As medical practices become more and more concerned with profit margins, and new healthcare plans surge forward, it’s essential for mental health practices to take precautions in how they present their practice.
According to HIPAA, marketing is, “A communication about a product or service that encourages recipients of the communication to purchase or use the product or service.”
This means above all, we must be careful with how we present the information we have. Our patients have to be protected – not all advertising can come from word of mouth, but protecting your practice means understanding how you can present how your treatment has changed your patients’ lives. Here are some good guidelines for making your practice look credible without risking violating HIPAA:
- Honesty is still the best policy: Avoid the urge to exaggerate. HIPAA does not make exceptions – so before you make a claim, make sure it’s factual and you have the evidence to back it up.
- Testimonial protection: Using a patient’s testimonial can be a great way to remind prospective patients how great your practice is! REMEMBER: the testimonial MUST be approved by the patient. You cannot just use a standard release form, either – HIPAA regulations and release forms are a must for staying safe when maneuvering your practice’s advertise-ability. As per all health practices: DOCUMENT, DOCUMENT, DOCUMENT! Same goes for using patient photos – you must get and keep photo releases. This is one of the biggest legal dangers when advertising your practice!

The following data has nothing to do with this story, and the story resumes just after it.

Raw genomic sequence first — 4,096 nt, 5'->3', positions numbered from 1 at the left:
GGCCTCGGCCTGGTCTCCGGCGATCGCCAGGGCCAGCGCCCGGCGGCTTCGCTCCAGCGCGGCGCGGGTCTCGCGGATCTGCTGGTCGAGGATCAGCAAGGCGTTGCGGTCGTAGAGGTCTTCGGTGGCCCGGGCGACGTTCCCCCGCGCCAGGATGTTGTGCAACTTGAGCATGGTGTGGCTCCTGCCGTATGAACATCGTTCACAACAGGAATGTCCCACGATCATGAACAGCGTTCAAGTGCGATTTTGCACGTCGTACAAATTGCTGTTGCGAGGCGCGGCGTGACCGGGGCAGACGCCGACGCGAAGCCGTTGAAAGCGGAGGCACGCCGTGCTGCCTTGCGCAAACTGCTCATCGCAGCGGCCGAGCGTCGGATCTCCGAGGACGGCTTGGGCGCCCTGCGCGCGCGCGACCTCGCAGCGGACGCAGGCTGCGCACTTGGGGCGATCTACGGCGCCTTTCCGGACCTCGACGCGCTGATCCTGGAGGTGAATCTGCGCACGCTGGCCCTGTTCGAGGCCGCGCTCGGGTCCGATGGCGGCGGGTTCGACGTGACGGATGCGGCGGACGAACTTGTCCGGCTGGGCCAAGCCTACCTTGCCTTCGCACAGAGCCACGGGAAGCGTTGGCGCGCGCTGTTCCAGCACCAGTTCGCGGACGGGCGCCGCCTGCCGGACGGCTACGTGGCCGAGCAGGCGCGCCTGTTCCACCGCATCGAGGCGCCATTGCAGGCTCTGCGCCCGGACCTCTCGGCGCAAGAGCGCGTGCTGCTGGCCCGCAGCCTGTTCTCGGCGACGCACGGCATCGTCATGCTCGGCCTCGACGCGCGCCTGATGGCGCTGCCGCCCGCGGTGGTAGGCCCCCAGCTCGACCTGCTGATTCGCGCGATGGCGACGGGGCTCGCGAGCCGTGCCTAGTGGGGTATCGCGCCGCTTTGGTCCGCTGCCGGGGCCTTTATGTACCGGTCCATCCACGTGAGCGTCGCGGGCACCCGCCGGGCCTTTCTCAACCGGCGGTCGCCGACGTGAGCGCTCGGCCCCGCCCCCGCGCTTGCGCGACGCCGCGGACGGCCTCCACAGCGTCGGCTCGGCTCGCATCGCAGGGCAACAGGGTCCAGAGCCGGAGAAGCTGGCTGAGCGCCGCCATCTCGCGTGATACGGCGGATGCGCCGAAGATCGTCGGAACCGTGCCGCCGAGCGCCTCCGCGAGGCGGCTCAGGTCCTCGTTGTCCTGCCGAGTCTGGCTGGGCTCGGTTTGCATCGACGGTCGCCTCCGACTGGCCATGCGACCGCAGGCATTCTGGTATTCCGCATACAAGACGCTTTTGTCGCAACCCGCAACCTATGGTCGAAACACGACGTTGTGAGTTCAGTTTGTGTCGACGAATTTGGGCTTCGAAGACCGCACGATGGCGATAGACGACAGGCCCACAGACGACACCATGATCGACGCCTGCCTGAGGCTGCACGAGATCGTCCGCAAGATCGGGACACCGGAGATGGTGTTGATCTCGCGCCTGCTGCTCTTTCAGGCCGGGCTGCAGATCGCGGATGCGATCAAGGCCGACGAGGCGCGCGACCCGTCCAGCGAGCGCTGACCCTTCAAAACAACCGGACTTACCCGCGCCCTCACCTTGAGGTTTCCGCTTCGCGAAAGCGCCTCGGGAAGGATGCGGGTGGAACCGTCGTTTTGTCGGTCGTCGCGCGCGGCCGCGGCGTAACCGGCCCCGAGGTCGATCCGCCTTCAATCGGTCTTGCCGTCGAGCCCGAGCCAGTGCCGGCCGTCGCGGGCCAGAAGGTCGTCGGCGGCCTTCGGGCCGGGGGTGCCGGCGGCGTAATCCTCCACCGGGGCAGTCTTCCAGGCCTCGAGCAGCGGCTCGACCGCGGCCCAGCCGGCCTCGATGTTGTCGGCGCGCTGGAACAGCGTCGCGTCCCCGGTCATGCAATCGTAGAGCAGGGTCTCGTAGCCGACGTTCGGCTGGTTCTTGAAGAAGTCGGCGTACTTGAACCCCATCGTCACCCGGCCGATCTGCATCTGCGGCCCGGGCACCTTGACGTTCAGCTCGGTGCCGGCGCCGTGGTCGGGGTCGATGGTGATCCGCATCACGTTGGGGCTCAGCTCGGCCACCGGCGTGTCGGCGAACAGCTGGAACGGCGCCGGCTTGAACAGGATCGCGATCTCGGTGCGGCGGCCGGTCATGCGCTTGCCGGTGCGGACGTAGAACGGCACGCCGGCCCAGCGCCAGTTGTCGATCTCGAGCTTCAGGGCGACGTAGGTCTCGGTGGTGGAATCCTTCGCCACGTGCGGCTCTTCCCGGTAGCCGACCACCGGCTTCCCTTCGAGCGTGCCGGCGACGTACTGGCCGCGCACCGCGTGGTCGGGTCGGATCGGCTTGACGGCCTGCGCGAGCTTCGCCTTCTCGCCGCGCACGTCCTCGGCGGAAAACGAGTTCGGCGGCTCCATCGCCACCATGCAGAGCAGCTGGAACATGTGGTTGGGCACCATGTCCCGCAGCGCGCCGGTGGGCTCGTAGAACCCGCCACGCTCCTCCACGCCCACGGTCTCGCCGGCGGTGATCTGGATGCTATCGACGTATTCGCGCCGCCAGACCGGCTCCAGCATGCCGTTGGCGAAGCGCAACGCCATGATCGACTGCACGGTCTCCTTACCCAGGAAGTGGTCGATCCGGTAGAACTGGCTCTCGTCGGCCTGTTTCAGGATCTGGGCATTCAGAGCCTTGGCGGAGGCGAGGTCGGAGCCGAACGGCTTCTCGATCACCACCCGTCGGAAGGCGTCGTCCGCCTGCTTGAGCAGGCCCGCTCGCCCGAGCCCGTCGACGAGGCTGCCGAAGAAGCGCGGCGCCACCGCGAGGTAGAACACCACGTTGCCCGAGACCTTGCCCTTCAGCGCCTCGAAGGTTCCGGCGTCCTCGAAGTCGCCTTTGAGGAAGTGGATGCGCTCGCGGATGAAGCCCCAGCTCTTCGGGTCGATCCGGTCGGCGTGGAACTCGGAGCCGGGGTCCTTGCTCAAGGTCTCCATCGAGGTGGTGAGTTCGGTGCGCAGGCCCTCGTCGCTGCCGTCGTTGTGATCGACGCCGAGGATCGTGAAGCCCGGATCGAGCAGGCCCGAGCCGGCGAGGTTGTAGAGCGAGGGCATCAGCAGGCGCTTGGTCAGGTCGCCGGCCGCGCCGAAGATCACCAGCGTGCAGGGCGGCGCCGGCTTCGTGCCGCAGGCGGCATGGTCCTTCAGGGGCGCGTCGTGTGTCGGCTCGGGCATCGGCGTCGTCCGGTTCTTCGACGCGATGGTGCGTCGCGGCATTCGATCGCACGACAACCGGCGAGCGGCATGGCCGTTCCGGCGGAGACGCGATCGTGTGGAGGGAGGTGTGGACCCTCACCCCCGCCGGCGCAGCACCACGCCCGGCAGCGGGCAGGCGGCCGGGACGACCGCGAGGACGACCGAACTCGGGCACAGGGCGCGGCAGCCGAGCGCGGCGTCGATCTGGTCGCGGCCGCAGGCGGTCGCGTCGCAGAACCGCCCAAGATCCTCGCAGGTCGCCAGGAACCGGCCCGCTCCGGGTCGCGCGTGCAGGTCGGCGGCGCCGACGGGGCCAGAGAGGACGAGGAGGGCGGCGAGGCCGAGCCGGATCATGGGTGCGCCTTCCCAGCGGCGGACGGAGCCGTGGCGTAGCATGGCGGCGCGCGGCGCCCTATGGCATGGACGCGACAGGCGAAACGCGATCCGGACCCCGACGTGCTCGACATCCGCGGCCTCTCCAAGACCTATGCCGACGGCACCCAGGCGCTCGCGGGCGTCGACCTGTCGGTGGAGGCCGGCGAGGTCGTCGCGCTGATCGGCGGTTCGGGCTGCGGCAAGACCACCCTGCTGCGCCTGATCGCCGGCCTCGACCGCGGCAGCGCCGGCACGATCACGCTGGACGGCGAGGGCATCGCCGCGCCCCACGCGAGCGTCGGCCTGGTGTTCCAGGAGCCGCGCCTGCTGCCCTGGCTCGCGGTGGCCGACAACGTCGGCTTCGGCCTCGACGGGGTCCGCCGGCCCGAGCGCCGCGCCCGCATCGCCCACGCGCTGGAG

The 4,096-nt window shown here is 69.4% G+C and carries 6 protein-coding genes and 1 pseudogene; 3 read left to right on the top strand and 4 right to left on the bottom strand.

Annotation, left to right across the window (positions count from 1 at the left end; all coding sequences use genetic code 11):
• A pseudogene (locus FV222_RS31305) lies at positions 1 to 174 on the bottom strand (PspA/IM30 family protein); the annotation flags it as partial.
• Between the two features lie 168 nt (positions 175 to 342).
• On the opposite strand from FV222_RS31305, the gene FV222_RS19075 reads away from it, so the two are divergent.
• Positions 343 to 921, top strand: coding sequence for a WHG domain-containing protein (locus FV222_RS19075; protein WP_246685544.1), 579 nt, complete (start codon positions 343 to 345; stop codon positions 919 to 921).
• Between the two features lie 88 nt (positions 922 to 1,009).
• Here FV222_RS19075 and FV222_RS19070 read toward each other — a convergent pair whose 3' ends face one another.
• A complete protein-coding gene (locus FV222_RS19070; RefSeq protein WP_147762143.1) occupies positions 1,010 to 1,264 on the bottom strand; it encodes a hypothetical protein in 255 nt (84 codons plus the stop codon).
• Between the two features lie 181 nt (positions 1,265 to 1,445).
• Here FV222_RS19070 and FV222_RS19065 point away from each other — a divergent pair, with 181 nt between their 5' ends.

- Mailing lists – need to can spam? Direct marketing is ok, but no matter what, do not use lists from personal records! There are only 2 exceptions to this rule, so pay attention to these:
- A health care practice may reach out to its patient list if it is announcing the arrival of a new specialty (such as pediatric services) or acquiring new equipment (such as an MRI machine).
- A health plan can send direct mailing to subscribers when they are reaching Medicare eligible age, only to offer information on the Medicare supplemental plan and supply an application form.
- When is mailing ok? The HIPAA Privacy Rule requires a consent using protected health information for marketing or advertising offers. There are two exceptions here as well: When offering promotional gift of minor value. When it occurs in a face-to-face encounter between the covered entity and the individual;
Still confused? If you have questions, just ask! We keep a live staff (no robots) available via phone at: 312-987-9823 or 800-875-1911. You can discover more on these laws in the HIPAA Marketing section on HHS.gov.